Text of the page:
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Tradition Mission

Touch of health

Updated: 2014-02-18
By Lin Hanqing (chinadaily.com.cn)

What does one do if a small child doesn't want to eat - or wakes up a lot in the night? Some parents may rush their children to a pediatrician, while for many Chinese, the answer will be a traditional Chinese massage therapist. This approach to massage, together with herbs and acupuncture, is a fundamental part of centuries-old traditional Chinese medicine. Nowadays, the therapy is enjoying a revival, with a growing allure for Chinese parents who seek an alternative to antibiotics for childhood ailments. "I always believed in TCM, but the effect of TCM massage on my child still surprised me," says Tang Dan, a young mother of a 2-year-old boy in Beijing.

"It was like magic."

In December, Tang took her son to a TCM hospital because of his lingering low appetite since birth, and a pediatrician there suggested a pediatric massage.

The boy received massage for about 10 minutes each day, in which a therapist pressed, pulled, rubbed and kneaded acupressure points on the boy's spine and nearby areas, as well as on the palms.

After seven days, Tang was thrilled at the change in the boy.

"For the first time since birth, he showed interest in food. Sometimes he would grasp food to eat," Tang says.

Previously, the family had taken the boy to a famous children's specialist hospital for a series of tests, but doctors there didn't reach a diagnosis and only prescribed nutrients, Tang says.

"Some people take it for granted that TCM massage is only good for adults, but TCM massage has been used on both children and adults for thousands of years," says Cui Xia, director of TCM pediatrics at the No 3 Hospital of Beijing University of Chinese Medicine.

"Actually, it has even better effects on children than on adults, because children are more sensitive to the therapy." That is because children have very soft and delicate skin, and also have acupressure points that adults don't have, Cui says, adding that this is why TCM massage therapists treat child patients differently from adults.

A 61-year-old man surnamed Zhu finally persuaded his daughter and son-in-law to let him take his 19-month-old granddaughter to have a TCM massage recently.

The little girl suffers from frequent coughs and colds, and her growth has slowed because of low appetite. He says Western medicine only offered nutrients and trace elements, so he recalled TCM massage, which he had a lot as a child.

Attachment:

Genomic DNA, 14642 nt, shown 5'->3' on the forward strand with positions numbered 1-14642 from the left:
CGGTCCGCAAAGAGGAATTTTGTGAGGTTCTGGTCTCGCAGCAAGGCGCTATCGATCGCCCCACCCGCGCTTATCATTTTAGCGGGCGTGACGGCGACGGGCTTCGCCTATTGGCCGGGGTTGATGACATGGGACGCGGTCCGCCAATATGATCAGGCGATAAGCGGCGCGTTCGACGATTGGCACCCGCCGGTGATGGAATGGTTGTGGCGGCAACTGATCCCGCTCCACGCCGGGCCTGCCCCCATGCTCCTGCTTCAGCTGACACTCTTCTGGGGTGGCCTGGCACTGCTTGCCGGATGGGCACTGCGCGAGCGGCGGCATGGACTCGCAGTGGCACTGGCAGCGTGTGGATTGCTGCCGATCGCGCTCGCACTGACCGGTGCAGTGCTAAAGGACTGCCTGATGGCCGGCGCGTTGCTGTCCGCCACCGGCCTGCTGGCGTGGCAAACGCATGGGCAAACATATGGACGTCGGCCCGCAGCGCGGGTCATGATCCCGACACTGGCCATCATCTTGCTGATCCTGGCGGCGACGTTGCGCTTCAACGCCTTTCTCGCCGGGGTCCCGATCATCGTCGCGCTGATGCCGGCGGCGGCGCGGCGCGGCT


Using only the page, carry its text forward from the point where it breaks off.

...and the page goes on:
"When I was young, everyone knew that if a child has indigestion, low appetite or bad sleep, the parents should take him to a TCM massage therapist," Zhu says.

Zheng Jun, director of pediatrics at Beijing Hospital of Traditional Chinese Medicine, says children have immature digestive, respiratory and nervous systems, and TCM teaches that an imbalance in those systems is often the cause of common childhood ailments, such as constipation, cough and dermatitis - and certain combinations of massage techniques and acupressure points will help restore harmony within the children, and thus restore health.

Cui Xia, the TCM pediatric specialist, observes that as new and renewed awareness among the public grows, more people are seeking the benefits of this massage.

Zhu Yu, a Beijing resident and mother, has become a fan of the therapy. Her 2-year-old daughter Du Bingyue suffered from severe indigestion and low fever, but whenever Zhu gave her medicine, the little girl would cry and vomit.

Injections were also out of the question, because she would cry at the sight of a nurse.

Finally, a friend suggested that Zhu take Bingyue to a massage therapist.

The girl cried when the therapist started, but fell asleep a few minutes later.

The massage seemed to have little effect at first, but after seven days of regular massage - each day for about 20 minutes - the girl's health was restored.

"When children are ill, parents feel most anxious," Zhu says.

"You can never imagine how happy I was when she recovered through massage, while Western medicine was useless," says Zhu, who adds that the famous children's hospital she went to first relied too much on antibiotics and was also always crowded.

At the TCM hospital, there are relatively less patients, she says, and doctors are nice enough to teach her massage techniques and the principles of food therapy.

Learning from doctors and books, Zhu started massaging her daughter at home shortly after the girl began the therapy.

Zhu works mostly on the girl's palms, feet and back, almost every day.

Her daughter is 6 years old now, and years of TCM massage has improved her health.

She is taller and looks healthier than her peers, and is less vulnerable to mosquito-bite dermatitis than she used to be, Zhu says.

"Massage doesn't upset the child's stomach and has no side effects or potential long-term risk," Zhu says.

"Besides, it is comfortable, and my daughter enjoys it. Sometimes she will ask for it if I forget."

Tang Dan, the young mother in Beijing, also gives regular TCM pediatric massage to her boy at home to help his digestion and sleep. Her husband was once fiercely against the suggestion of going to a TCM hospital, but now he is supportive, Tang says.

While the treatment enjoys increasing acceptance among the public, many people are still skeptical, according to Cui Xia, the TCM specialist.

Cui says it is advisable to consult a specialist before people massage children themselves. TCM massage emphasizes individualized application of techniques and acupressure points, and sometimes it can be harmful - or ineffective - to massage children without expertise or instruction.

Reporter: Liu Zhihua

Video: Lin Hanqing & Li Qiushi(Intern)

Producer:Flora Yue

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